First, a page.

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Publication numberUS2847010 A
Publication typeGrant
Publication dateAug 12, 1958
Filing dateDec 27, 1955
Priority dateDec 27, 1955
Publication numberUS 2847010 A, US 2847010A, US-A-2847010, US2847010 A, US2847010A
InventorsKnight George D
Original AssigneeGadget Of The Month Club Inc
Export CitationBiBTeX, EndNote, RefMan
External Links: USPTO, USPTO Assignment, Espacenet
Eyewash container-applicator
US 2847010 A
Abstract  available in
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Claims  available in
Description  (OCR text may contain errors)

' 1958 G. D. KNIGHT 2,847,010

EYEWASH CONTAINER-*APPLICATOR Filed Dec. 27, 1955 INVENTOR. GEORGE D. KNIGHT B Y mowfll w EYEWASH 'CONTAINER-APPLICATOR George D. Knight, San Francisco, Calif., assignor of one-tenth of The Gadget-Of-The-Month (llnb, Inc, Los Angeles, Calif., a corporation of California Application December 27, 1955, Serial No. 555,435

4 Claims. (Cl. 128249) This invention relates to bottles and containers for liquid medicated preparations, and more particularly to an eyecup type of applicator which serves also as a container for sterile solutions employed in various ophthalmic treatments.

In the past various cleansing solutions for the eyes have been dispensed in conventional glass bottles and are in most cases applied by pouring a small quantity into an eyecup and applying it therewith to the eyes. A majority of family medicine cabinets and factory first aid cabinets contain solutions and cups for this purpose. Experience demonstrates, however, that most serious eye damage results from specks of dust or spray in factory containing acid or alkaline contents requiring an immediate neutralizing wash. In this type of eye damage immediate first aid can save the eye from permanent damage. Then we have the eye irritations caused from specks, fumes, smoke, etc., which are first noticed far from the medicine chest. Its the neutralizer in the container that counts.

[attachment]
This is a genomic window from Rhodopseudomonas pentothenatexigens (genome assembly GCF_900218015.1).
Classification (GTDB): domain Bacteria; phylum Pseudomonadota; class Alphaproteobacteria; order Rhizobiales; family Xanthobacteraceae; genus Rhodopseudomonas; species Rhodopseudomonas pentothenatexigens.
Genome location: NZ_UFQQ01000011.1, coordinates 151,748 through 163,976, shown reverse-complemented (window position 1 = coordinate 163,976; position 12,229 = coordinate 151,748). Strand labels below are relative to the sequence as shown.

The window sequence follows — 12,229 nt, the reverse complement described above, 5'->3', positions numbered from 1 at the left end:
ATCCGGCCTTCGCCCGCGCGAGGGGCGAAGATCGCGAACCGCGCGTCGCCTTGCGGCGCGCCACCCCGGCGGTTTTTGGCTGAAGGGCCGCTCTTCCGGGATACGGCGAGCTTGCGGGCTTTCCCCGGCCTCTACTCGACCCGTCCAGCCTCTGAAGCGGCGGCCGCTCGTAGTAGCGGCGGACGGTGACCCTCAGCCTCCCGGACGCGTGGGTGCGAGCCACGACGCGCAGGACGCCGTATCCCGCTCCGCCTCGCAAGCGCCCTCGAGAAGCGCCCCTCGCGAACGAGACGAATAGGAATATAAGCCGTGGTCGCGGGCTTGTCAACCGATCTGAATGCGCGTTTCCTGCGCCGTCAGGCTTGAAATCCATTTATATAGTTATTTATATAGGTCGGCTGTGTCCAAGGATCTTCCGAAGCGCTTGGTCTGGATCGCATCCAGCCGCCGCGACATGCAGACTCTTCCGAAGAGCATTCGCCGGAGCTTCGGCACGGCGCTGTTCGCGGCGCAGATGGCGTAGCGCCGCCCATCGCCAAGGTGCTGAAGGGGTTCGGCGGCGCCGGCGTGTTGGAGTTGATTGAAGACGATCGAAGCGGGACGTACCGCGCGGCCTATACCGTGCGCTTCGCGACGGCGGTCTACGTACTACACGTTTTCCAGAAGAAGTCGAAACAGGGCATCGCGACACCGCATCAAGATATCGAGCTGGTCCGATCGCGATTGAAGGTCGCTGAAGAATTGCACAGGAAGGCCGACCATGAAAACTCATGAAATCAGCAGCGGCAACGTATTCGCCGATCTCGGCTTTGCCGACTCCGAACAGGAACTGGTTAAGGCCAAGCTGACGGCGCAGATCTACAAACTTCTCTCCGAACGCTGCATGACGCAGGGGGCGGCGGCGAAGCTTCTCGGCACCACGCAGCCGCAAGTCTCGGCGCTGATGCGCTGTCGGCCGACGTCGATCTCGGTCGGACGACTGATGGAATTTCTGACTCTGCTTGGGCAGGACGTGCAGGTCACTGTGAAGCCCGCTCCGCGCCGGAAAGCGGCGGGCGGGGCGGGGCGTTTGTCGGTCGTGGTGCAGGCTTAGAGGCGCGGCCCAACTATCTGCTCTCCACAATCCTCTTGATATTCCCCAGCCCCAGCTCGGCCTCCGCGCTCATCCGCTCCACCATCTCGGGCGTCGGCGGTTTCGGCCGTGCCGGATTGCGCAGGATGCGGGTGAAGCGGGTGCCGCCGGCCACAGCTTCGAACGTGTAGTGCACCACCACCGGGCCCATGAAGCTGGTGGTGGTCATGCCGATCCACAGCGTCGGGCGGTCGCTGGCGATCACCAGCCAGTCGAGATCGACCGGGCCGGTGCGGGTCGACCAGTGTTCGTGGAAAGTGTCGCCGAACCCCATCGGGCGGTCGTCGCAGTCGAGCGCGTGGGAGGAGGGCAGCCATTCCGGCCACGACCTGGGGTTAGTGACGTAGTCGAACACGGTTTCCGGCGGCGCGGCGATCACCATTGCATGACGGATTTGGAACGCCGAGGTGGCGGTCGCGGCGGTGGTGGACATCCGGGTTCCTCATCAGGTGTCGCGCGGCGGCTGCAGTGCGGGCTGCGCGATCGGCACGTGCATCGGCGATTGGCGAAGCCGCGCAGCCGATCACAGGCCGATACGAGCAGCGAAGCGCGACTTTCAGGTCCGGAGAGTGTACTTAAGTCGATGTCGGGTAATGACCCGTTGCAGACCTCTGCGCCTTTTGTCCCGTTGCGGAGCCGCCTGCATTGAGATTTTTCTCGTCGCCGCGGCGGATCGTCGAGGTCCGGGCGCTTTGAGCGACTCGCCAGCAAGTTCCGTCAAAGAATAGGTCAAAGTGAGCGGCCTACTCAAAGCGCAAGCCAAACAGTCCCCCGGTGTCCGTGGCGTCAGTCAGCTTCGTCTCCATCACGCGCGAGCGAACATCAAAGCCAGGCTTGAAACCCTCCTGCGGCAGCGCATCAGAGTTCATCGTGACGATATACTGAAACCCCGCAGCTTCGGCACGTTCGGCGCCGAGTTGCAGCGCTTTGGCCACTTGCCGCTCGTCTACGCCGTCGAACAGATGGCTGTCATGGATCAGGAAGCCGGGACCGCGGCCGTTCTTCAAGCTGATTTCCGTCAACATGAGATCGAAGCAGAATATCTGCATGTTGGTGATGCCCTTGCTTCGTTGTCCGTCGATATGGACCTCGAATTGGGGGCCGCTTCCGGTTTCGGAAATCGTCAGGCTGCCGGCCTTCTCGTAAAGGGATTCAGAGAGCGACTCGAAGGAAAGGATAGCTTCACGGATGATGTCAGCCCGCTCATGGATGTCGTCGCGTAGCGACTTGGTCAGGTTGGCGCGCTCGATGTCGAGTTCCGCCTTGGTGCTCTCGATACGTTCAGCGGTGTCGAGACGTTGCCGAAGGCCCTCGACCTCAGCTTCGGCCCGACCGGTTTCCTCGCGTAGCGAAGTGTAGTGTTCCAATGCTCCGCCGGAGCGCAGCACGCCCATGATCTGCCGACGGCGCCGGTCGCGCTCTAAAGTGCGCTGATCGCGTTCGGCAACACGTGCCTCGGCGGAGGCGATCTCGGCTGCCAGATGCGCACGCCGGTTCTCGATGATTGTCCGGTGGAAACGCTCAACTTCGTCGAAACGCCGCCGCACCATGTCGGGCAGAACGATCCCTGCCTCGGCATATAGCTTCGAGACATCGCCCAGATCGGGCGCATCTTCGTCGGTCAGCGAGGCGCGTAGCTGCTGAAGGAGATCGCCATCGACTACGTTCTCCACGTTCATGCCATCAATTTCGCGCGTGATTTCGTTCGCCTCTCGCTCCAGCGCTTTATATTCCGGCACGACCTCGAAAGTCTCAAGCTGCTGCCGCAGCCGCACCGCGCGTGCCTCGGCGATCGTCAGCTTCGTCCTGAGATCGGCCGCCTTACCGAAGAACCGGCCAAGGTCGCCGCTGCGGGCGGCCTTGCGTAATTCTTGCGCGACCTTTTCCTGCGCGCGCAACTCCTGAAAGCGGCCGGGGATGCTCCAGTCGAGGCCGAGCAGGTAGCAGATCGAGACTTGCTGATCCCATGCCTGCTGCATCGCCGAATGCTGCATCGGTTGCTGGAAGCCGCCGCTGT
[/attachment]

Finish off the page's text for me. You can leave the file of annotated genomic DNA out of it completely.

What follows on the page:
Even in the home, with the supplies on hand, bathing the eyes is a clumsy procedure and something to be avoided as much as possible. The eye cup must be thoroughly cleansed before use, and one is never quite sure whether the liquid in the bottom of the eyewash bottle has become ineifective, or even contaminated, after.

months on the cabinet shelf between the Lysol and the iodine.

The present invention was made with the foregoing considerations in mind and can be said to have a number of important objectives.

One important object of my invention is the provision of a composite container which will serve both as a dispensing vessel for medicated solutions and as an ophthalmic applicator of the liquid contained therein.

Another important object of my invention is the provision of a container of the character described which is provided with transparent surface areas through which the liquid contained therein may be inspected.

A further object of the present invention is the provision of a container of the character described being adapted with a secondary inner cavity containing a reserve supply of fluid which will remain substantially uncontaminated by the use of the first portion of fluid,

A still further important object of my invention is the provision of a container of the nature described having closure means adapted to maintain the contents in a sterile, uncontaminated state, and to protect also the periphery of the applicator portion of the vessel which comes in contact with the skin of the patient adjacent the eye being treated.

A still further object of my invention is the provision of a container having closure means of the character described and which is easily and quickly removable when use of the contents is desired.

An additional object of my invention is the provision of a container-applicator of the general character described which is adapted for the preheating of the Zfliifllh Patented Aug. 1.2, 1958 contents by immersion in warm water before application and which is sufficiently small to be easily carried when traveling or included in first aid kits.